Is De-centralization the Future of Wastewater Treatment Systems? An Analysis of the Private Land Development Market in North America

Is De-centralization the Future of Wastewater Treatment Systems? An Analysis of the Private Land Development Market in North America

  • February 2015 •
  • 32 pages •
  • Report ID: 2757353 •
  • Format: PDF
Key Findings

Several proponents of de-centralized wastewater treatment facilities are positive about the prospects of the market.
Growth in spending is expected to increase investments in large-scale treatment facilities in medium-sized commercial establishments.
According to the US Census Bureau, opportunities in residential construction are flat and has shown slow historical growth from 2012 through 2014.
The benefits of de-centralization include lower lifetime and real estate costs and a shorter initial set-up time, due their modular, scalable designs.
Regulations for privately-owned wastewater treatment system in the United States are extremely stringent.

Private Land Development

For the purpose of this market insight, private land development is defined as an area of investment where private investment is solicited to conduct wastewater treatment on small-to-medium scale facilities. The wastewater treatment facility used here, is therefore designed to be a system that can be utilized for a given number of units, such as homes in a given residential area. Since these wastewater treatment systems do not connect to a larger, centralized wastewater facility, they are termed de-centralized systems. De-centralized wastewater treatment systems may be used for residential, commercial, or industrial purposes.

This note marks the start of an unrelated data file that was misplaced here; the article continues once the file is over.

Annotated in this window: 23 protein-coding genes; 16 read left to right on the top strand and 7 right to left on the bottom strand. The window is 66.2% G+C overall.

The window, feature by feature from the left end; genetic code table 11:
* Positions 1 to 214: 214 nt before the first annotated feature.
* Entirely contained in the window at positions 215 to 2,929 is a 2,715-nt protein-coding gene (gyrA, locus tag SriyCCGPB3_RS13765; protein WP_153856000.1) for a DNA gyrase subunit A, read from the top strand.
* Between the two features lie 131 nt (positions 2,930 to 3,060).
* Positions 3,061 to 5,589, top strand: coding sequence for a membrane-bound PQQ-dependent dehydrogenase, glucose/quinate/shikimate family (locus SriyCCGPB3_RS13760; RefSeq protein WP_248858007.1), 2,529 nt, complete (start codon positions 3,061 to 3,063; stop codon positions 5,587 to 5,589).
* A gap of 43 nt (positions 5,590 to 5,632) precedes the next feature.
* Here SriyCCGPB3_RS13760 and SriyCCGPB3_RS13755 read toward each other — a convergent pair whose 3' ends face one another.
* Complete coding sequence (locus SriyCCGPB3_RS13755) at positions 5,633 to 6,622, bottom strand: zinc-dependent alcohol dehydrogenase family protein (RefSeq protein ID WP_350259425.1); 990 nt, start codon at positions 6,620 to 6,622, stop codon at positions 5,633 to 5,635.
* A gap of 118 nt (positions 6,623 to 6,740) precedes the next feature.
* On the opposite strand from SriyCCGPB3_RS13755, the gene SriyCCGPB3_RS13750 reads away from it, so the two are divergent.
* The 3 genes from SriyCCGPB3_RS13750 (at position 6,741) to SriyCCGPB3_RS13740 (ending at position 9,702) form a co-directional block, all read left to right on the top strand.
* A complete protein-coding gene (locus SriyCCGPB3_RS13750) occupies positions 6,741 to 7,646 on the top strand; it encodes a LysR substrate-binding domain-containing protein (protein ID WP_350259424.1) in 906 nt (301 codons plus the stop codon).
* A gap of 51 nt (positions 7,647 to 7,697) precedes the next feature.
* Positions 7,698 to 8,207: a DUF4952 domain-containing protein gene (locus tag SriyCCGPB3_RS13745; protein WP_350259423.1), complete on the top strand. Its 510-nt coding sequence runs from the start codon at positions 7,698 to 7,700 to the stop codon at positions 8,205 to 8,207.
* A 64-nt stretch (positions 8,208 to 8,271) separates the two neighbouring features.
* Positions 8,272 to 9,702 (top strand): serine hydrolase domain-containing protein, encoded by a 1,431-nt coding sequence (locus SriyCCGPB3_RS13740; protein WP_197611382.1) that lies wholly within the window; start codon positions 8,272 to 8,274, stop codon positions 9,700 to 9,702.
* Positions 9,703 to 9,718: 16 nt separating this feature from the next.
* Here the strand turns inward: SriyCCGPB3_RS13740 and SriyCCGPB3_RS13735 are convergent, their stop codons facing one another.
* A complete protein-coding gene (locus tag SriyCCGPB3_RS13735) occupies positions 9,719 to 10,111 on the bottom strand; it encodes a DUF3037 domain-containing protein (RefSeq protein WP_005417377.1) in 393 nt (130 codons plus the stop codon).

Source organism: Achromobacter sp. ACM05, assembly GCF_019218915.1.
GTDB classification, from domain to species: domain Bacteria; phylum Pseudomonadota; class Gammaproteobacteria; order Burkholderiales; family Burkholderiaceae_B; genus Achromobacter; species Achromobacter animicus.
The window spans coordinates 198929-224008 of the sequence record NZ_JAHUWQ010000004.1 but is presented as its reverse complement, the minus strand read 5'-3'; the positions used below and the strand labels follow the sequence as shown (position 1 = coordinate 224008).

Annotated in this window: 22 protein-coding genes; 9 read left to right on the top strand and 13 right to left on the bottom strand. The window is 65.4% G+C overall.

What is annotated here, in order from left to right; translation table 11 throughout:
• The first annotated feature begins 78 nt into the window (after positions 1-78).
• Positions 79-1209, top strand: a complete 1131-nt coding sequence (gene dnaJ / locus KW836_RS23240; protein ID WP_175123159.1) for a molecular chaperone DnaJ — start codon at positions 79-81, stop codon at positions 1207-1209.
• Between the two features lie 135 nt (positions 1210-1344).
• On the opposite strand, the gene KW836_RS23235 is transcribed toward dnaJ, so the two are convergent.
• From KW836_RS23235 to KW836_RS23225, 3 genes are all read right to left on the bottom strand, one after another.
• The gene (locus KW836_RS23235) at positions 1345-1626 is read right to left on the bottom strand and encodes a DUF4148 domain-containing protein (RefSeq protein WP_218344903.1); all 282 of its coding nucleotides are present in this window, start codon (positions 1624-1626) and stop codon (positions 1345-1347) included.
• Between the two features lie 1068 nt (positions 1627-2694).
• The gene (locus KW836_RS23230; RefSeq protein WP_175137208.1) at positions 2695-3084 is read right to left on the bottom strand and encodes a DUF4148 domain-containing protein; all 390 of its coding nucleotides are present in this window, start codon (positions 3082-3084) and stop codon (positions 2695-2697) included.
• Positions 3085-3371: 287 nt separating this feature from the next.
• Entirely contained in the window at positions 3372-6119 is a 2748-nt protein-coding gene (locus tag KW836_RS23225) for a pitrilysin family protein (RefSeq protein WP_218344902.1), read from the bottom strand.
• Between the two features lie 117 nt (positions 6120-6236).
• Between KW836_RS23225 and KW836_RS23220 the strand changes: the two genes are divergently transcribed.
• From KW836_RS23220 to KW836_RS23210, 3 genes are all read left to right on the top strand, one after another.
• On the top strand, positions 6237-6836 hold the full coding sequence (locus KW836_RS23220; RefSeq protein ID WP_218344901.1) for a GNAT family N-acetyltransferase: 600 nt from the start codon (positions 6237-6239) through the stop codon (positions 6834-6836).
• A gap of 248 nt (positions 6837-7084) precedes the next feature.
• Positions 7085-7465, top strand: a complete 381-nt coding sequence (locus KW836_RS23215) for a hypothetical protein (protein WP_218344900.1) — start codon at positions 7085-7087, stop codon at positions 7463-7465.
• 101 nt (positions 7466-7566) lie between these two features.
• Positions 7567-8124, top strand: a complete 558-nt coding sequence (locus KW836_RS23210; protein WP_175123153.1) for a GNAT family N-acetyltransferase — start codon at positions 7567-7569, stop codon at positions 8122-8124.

Liquid/Solid Separation

As the name indicates, liquid/solid separation is a process that separates the solid phase from the liquid phase in an effluent. This process is usually applied to wastewater in a pre-treatment phase. In some cases, however, it may be the only process to which wastewater is treated before it is discharged or disposed of.

Aerobic Treatment System

In the aerobic wastewater treatment process, the wastewater is broken down with the help of oxygen and aerobic bacteria. After the undigested solids settle at the bottom, the clear effluent on top is disinfected, and the sludge is disposed of.

Key Takeaways

•De-centralized designs offer several benefits such as modularity, lower costs, and superior technology.
•The road to a market in private land development could be longer than expected.
•Possible opportunities for growth could be found in areas that currently do not have access to centralized wastewater disposal facilities.

Frost & Sullivan Insights

•A key question considered was why private land owners would start spending on de-centralized facilities.
•This could be to mitigate the high cost of constructing a centralized facility, and to invest in remote areas and underdeveloped regions where centralized facilities may not be available.